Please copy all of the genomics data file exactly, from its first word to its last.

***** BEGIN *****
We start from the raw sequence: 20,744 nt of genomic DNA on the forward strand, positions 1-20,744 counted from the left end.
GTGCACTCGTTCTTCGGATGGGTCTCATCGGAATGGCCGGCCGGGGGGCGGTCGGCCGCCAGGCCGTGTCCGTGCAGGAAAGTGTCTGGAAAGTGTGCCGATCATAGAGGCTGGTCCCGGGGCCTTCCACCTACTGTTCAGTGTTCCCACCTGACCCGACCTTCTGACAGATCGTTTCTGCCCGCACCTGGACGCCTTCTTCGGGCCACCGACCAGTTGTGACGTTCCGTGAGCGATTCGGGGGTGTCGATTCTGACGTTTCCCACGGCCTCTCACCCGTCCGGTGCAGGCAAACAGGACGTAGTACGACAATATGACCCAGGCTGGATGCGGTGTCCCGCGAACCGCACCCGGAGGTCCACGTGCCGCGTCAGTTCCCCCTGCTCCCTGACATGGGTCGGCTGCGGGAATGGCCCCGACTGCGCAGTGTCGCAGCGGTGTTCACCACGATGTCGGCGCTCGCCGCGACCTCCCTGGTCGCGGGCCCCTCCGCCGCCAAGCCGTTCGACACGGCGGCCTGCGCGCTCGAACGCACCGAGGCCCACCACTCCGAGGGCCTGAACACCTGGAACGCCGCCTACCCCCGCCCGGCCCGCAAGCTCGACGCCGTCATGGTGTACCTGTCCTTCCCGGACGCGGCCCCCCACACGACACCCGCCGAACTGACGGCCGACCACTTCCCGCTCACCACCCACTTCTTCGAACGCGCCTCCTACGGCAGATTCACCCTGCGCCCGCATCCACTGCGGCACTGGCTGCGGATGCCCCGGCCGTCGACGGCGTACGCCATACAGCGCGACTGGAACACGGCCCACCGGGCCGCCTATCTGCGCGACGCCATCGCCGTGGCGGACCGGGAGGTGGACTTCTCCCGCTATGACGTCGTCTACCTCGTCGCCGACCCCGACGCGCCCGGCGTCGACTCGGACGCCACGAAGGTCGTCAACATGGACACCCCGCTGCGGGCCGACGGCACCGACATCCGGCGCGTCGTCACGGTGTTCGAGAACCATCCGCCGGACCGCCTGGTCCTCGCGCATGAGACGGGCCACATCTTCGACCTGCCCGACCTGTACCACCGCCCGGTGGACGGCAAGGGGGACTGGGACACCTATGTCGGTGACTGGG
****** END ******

We start from the raw sequence: 20,744 nt of genomic DNA on the forward strand, positions 1-20,744 counted from the left end.
GTGCACTCGTTCTTCGGATGGGTCTCATCGGAATGGCCGGCCGGGGGGCGGTCGGCCGCCAGGCCGTGTCCGTGCAGGAAAGTGTCTGGAAAGTGTGCCGATCATAGAGGCTGGTCCCGGGGCCTTCCACCTACTGTTCAGTGTTCCCACCTGACCCGACCTTCTGACAGATCGTTTCTGCCCGCACCTGGACGCCTTCTTCGGGCCACCGACCAGTTGTGACGTTCCGTGAGCGATTCGGGGGTGTCGATTCTGACGTTTCCCACGGCCTCTCACCCGTCCGGTGCAGGCAAACAGGACGTAGTACGACAATATGACCCAGGCTGGATGCGGTGTCCCGCGAACCGCACCCGGAGGTCCACGTGCCGCGTCAGTTCCCCCTGCTCCCTGACATGGGTCGGCTGCGGGAATGGCCCCGACTGCGCAGTGTCGCAGCGGTGTTCACCACGATGTCGGCGCTCGCCGCGACCTCCCTGGTCGCGGGCCCCTCCGCCGCCAAGCCGTTCGACACGGCGGCCTGCGCGCTCGAACGCACCGAGGCCCACCACTCCGAGGGCCTGAACACCTGGAACGCCGCCTACCCCCGCCCGGCCCGCAAGCTCGACGCCGTCATGGTGTACCTGTCCTTCCCGGACGCGGCCCCCCACACGACACCCGCCGAACTGACGGCCGACCACTTCCCGCTCACCACCCACTTCTTCGAACGCGCCTCCTACGGCAGATTCACCCTGCGCCCGCATCCACTGCGGCACTGGCTGCGGATGCCCCGGCCGTCGACGGCGTACGCCATACAGCGCGACTGGAACACGGCCCACCGGGCCGCCTATCTGCGCGACGCCATCGCCGTGGCGGACCGGGAGGTGGACTTCTCCCGCTATGACGTCGTCTACCTCGTCGCCGACCCCGACGCGCCCGGCGTCGACTCGGACGCCACGAAGGTCGTCAACATGGACACCCCGCTGCGGGCCGACGGCACCGACATCCGGCGCGTCGTCACGGTGTTCGAGAACCATCCGCCGGACCGCCTGGTCCTCGCGCATGAGACGGGCCACATCTTCGACCTGCCCGACCTGTACCACCGCCCGGTGGACGGCAAGGGGGACTGGGACACCTATGTCGGTGACTGGG